How a young social entrepreneur is changing the lives of children many miles away.
Elijah Ted Ng may be just 18, but he is no stranger to the social entrepreneurship scene in Singapore. Five years ago, the enterprising young man started the first of a number of businesses—Art With A HeART, a pushcart business which operates twice a month in VivoCity. Customers can buy his artwork, or purchase a canvas and art supplies to paint on-site or at home.
Ng initially intended for his business to be a way for him to earn his own keep and fund his tuition fees, but as business grew and Ng understood more about his potential to make a difference in the lives of others, Art With A HeART evolved.
His vision to impact the lives of under-privileged children was birthed when he was just 10 years old. On a learning mission trip to Jakarta organized by City Harvest Children’s Church (now Harvest Kidz), he saw children dwelling in dilapidated slums and was moved by their poor living conditions. He realized then just how very fortunate he was, and his heart was moved to something about what he saw.
That thing was “Project Vision 2011—Vision With A HeART”, a five-year plan aimed at providing proper eye-care to under-privileged children. Seizing every opportunity to further his cause, Ng creatively transformed his 15th birthday party into an art fair.
Through sales revenue from the paintings he sold (priced between S$100 and S$500) to friends and family members, he was able to raise funds for Project Vision. This provided the springboard for Project Vision’s first program: Love The Student, in 2011; children with myopia (near-sightedness) would be fitted with proper spectacles so that they could see clearly in class and would not be disadvantaged at school.
To achieve this, Ng traveled to Medan, Indonesia with his parents to carry out the project. On this trip, 197 children in Medan received a free eye examination and a pair of prescribed spectacles of their choice; at the same time, the initiative provided economic support to local optical businesses.
That first event was reported in the local newspaper in Medan. The secretary of the sub-district head of Medan was impressed by Ng’s enthusiasm to help the children of Indonesia.
Taking inspiration from Proverbs 29:18, “Where there is no vision, the people perish,” Ng firmly believes that each of the beneficiaries his project serve have a good future.
Three and a half years later, in September 2014, Ng revisited Medan with Elim Chew, a fellow social entrepreneur and founder of the 77th Street fashion brand. On this second visit, Ng helped another 152 underprivileged children through the program. As a foreigner in a different land, there were communication barriers, but through the connections Ng’s church, City Harvest Church, had with the churches in Indonesia, Ng was able to work alongside interpreters to bridge the language gap.
One of the encounters seared into his memory was that of meeting a badly abused young girl. When Ng first met her back in 2011, she was 6. “She was so badly abused that her eyes were not even parallel to each other, her head was misshaped and her nose was crooked to the extent that it could not support a pair of spectacles. On top of that, she was going blind and there was nothing we could do back then,” Ng recalls.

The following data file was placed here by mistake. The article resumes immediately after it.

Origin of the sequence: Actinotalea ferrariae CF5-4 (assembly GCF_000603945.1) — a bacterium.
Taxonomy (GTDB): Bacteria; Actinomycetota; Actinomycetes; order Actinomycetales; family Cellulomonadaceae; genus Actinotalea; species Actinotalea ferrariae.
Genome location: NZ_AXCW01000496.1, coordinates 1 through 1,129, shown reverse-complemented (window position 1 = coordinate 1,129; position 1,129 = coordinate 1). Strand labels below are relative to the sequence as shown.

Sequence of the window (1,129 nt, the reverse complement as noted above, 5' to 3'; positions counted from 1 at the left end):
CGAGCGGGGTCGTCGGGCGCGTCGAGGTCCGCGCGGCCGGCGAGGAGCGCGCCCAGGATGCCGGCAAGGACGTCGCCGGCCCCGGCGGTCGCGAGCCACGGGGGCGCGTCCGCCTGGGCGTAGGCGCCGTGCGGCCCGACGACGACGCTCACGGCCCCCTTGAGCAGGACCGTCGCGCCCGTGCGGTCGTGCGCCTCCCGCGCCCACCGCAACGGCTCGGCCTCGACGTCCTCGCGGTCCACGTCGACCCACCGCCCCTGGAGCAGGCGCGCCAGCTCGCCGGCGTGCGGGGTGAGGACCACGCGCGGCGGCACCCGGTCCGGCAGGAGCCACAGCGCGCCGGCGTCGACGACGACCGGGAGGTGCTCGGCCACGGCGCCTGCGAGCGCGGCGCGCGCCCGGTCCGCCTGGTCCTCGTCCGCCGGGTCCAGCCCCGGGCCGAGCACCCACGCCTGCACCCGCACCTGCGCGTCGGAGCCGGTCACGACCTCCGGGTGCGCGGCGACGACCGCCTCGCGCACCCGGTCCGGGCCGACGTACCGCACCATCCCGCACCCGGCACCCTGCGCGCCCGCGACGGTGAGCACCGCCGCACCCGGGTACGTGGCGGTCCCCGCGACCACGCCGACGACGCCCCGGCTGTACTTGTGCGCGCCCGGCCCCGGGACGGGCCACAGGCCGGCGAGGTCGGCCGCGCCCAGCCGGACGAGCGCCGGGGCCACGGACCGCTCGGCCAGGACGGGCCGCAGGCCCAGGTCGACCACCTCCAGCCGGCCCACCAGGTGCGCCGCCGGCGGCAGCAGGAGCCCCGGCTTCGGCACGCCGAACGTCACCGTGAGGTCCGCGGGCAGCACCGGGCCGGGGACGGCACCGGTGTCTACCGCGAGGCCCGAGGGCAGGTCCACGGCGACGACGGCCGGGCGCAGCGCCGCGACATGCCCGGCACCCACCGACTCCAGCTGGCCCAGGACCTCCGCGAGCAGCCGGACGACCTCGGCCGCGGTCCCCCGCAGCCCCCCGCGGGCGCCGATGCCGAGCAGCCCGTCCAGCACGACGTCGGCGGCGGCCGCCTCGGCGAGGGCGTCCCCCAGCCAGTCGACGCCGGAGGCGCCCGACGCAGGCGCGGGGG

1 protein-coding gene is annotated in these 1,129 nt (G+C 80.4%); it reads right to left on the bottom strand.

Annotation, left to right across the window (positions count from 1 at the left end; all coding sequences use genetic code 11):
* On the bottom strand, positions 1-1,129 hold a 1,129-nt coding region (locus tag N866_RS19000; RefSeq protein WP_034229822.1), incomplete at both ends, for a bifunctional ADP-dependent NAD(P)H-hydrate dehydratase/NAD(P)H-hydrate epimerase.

On this trip back to Medan three years later, Ng met up with her again. Now aged 9, she has already gone blind in one eye, but with Ng’s help, she was fitted with a pair of spectacles and could now see more clearly vision with her other eye.
The trip not only received coverage on Channel News Asia’s weekly Red Dot programme, but was broadcasted on the Indonesian news network. The reporter even quoted Proverbs 29:18 on national television. To Ng, this was a form of “crossing over”, as he and his partners were recognized as salt and light in the marketplace, on a secular platform.
Going forward, Ng is determined to continue his work in Medan and other parts of Indonesia. He does not discount the opportunity to expand the project to other countries.
In the midst of juggling Project Vision, his undergraduate studies in business management, and writing his first book Vision: Driven By Passion (published last year), Ng managed to find time to embark on a new business, MyBox, a retail platform at *SCAPE which rents out box spaces to aspiring young entrepreneurs and start-ups.
As with his other ventures, Ng views MyBox as a “business with a cause”, which aims to inspire youth in Singapore to pursue their passion for entrepreneurship. Wherever possible, he also builds relationships with his customers and mentors them out of his own experiences.
“I want to change the common mindset that it takes a lot of capital to start a business. I started Art With A HeART with only S$500. MyBox has 122 locker spaces for rent; I see that as 122 opportunities for young, aspiring entrepreneurs who just need a platform to pursue their dreams,” says Ng. In just one year, MyBox has expanded from 200 to 350 sq ft of retail space.
Ng was recently enlisted into National Service and will be serving the nation for the next two years. But given his history, one can only expect greater things to come from this young man.